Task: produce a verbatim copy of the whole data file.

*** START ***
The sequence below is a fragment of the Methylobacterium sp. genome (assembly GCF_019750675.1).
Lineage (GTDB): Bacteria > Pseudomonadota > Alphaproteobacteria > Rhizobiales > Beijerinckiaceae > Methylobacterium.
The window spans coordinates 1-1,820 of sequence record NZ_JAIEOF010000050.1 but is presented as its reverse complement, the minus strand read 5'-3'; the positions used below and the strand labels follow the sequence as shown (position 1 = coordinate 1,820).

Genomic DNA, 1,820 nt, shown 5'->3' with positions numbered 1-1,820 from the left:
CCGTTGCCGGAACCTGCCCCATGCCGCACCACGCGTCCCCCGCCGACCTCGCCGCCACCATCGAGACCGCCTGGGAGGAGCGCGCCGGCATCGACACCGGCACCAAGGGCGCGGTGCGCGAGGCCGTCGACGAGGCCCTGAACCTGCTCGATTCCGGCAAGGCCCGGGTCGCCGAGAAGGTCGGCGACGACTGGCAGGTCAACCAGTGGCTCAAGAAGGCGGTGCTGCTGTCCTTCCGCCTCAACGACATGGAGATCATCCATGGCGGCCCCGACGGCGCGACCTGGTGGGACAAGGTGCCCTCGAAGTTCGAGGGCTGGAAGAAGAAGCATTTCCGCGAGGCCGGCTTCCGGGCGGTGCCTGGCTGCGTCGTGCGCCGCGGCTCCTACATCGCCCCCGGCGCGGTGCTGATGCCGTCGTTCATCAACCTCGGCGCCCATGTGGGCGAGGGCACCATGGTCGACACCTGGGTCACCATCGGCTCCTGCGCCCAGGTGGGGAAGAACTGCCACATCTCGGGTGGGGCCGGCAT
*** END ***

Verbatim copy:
The sequence below is a fragment of the Methylobacterium sp. genome (assembly GCF_019750675.1).
Lineage (GTDB): Bacteria > Pseudomonadota > Alphaproteobacteria > Rhizobiales > Beijerinckiaceae > Methylobacterium.
The window spans coordinates 1-1,820 of sequence record NZ_JAIEOF010000050.1 but is presented as its reverse complement, the minus strand read 5'-3'; the positions used below and the strand labels follow the sequence as shown (position 1 = coordinate 1,820).

Genomic DNA, 1,820 nt, shown 5'->3' with positions numbered 1-1,820 from the left:
CCGTTGCCGGAACCTGCCCCATGCCGCACCACGCGTCCCCCGCCGACCTCGCCGCCACCATCGAGACCGCCTGGGAGGAGCGCGCCGGCATCGACACCGGCACCAAGGGCGCGGTGCGCGAGGCCGTCGACGAGGCCCTGAACCTGCTCGATTCCGGCAAGGCCCGGGTCGCCGAGAAGGTCGGCGACGACTGGCAGGTCAACCAGTGGCTCAAGAAGGCGGTGCTGCTGTCCTTCCGCCTCAACGACATGGAGATCATCCATGGCGGCCCCGACGGCGCGACCTGGTGGGACAAGGTGCCCTCGAAGTTCGAGGGCTGGAAGAAGAAGCATTTCCGCGAGGCCGGCTTCCGGGCGGTGCCTGGCTGCGTCGTGCGCCGCGGCTCCTACATCGCCCCCGGCGCGGTGCTGATGCCGTCGTTCATCAACCTCGGCGCCCATGTGGGCGAGGGCACCATGGTCGACACCTGGGTCACCATCGGCTCCTGCGCCCAGGTGGGGAAGAACTGCCACATCTCGGGTGGGGCCGGCAT